The HR Specialist: Minnesota Employment Law

A federal court has ruled that work done by civilly committed sex offenders as part of their treatment program is exempt from the minimum wage provisions of the Fair Labor Standards Act.

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Employers must respond promptly to allegations that employee misbehavior is creating a racially, sexually or otherwise hostile work environment. But what if all an employee only complains about is unspecified name calling?

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In a case that shows there is justice for employers, a federal court has dismissed a discrimination complaint because the employee’s attorney literally copied the allegations from another case in another state against a different employer.

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The rules regarding union representation and unfair labor practices are complex and confusing for employees and employers alike. That’s reason enough to get expert help with any union-related problems, including what to do when employees vote out a union.

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The Minnesota departments of Natural Resources, Commerce and Public Safety have settled EEOC age discrimination charges that resulted from early retirement packages offered to senior state employees.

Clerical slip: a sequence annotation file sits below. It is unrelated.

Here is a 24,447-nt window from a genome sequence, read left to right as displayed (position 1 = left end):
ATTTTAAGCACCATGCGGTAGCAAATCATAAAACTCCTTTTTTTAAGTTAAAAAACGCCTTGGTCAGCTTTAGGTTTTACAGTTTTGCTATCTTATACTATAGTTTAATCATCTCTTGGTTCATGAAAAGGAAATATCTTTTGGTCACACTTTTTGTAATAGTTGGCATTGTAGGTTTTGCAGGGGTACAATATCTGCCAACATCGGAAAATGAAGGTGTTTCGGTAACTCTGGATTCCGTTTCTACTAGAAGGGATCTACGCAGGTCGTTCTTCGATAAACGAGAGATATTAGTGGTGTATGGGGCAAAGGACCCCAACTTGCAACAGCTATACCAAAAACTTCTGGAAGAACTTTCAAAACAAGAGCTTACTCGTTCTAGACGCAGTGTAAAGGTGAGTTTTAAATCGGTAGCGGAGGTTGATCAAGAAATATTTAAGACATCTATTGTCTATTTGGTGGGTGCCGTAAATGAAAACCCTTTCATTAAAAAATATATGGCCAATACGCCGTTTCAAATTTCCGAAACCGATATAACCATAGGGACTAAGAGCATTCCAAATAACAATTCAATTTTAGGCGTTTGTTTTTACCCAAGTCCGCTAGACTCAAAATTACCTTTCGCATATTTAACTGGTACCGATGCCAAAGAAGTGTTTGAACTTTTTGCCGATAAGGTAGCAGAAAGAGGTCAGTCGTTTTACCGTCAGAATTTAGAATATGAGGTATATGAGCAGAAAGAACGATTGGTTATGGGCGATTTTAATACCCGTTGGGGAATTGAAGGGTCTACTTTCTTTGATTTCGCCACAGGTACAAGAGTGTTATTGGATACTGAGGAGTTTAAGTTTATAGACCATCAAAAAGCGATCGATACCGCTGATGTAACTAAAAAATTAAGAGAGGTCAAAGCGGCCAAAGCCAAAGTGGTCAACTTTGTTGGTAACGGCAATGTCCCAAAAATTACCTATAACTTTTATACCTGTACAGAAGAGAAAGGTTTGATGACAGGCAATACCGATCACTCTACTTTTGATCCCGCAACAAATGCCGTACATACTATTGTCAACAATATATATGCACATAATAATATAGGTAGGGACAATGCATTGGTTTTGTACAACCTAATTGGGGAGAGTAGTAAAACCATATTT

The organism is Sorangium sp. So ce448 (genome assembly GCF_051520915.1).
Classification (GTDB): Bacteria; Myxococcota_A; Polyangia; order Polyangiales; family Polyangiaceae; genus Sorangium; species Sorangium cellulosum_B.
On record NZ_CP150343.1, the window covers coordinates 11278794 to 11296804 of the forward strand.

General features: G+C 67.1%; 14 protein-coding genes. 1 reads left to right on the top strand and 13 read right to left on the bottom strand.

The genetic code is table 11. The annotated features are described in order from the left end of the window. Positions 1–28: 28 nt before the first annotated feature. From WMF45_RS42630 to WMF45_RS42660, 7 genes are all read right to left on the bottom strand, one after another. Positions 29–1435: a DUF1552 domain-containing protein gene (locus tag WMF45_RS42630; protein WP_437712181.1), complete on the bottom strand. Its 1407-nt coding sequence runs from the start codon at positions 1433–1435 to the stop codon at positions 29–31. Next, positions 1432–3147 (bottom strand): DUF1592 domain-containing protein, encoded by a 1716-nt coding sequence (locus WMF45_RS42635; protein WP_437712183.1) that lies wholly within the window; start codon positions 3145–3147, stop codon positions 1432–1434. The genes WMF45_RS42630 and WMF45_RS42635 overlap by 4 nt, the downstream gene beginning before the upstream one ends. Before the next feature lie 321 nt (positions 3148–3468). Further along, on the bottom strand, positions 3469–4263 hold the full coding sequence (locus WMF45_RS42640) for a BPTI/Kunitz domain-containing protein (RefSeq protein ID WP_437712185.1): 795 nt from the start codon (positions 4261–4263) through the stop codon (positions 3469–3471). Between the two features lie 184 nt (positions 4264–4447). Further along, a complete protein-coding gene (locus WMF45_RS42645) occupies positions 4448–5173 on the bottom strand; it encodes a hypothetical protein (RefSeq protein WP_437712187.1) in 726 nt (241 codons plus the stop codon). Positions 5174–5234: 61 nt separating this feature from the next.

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When employees can’t find an attorney to handle their em­­ployment discrimination claims, they sometimes go it alone, filing their own EEOC complaints and then moving on to federal court. Even if so-called pro se litigants pre­sent confusing and seemingly contradictory cases, chances are a federal judge will expect the em­­ployer to respond.

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Minnesota law doesn’t give employers a clear right to demand the return of copied documents when an employee leaves. It’s one reason that you may want an employment contract, noncompete agreement and confidentiality guarantee all wrapped up into one for employees who work with sensitive information.

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Employers may be surprised to learn there is a growing movement to add the unemployed to the list of people who belong to a protected class. If leaders in the U.S. Senate and the EEOC have their way, it may no longer be legal for em­­ployers to show a preference to hire only those who are currently employed.

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Note to small employers interested in avoiding unnecessary hassles—and lawsuits: If you receive an EEOC or local employment discrimination agency complaint, don’t assume or admit that you have enough employees to be covered by the law.

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Recently, the IRS unveiled a new Voluntary Classification Settlement Program, which allows eligible taxpayer employers to voluntarily reclassify workers as employees for federal employment tax purposes. The program features partial amnesty for past misclassifications. Even so, the recent government crackdown on worker misclassification continues to cause significant risk for employers.

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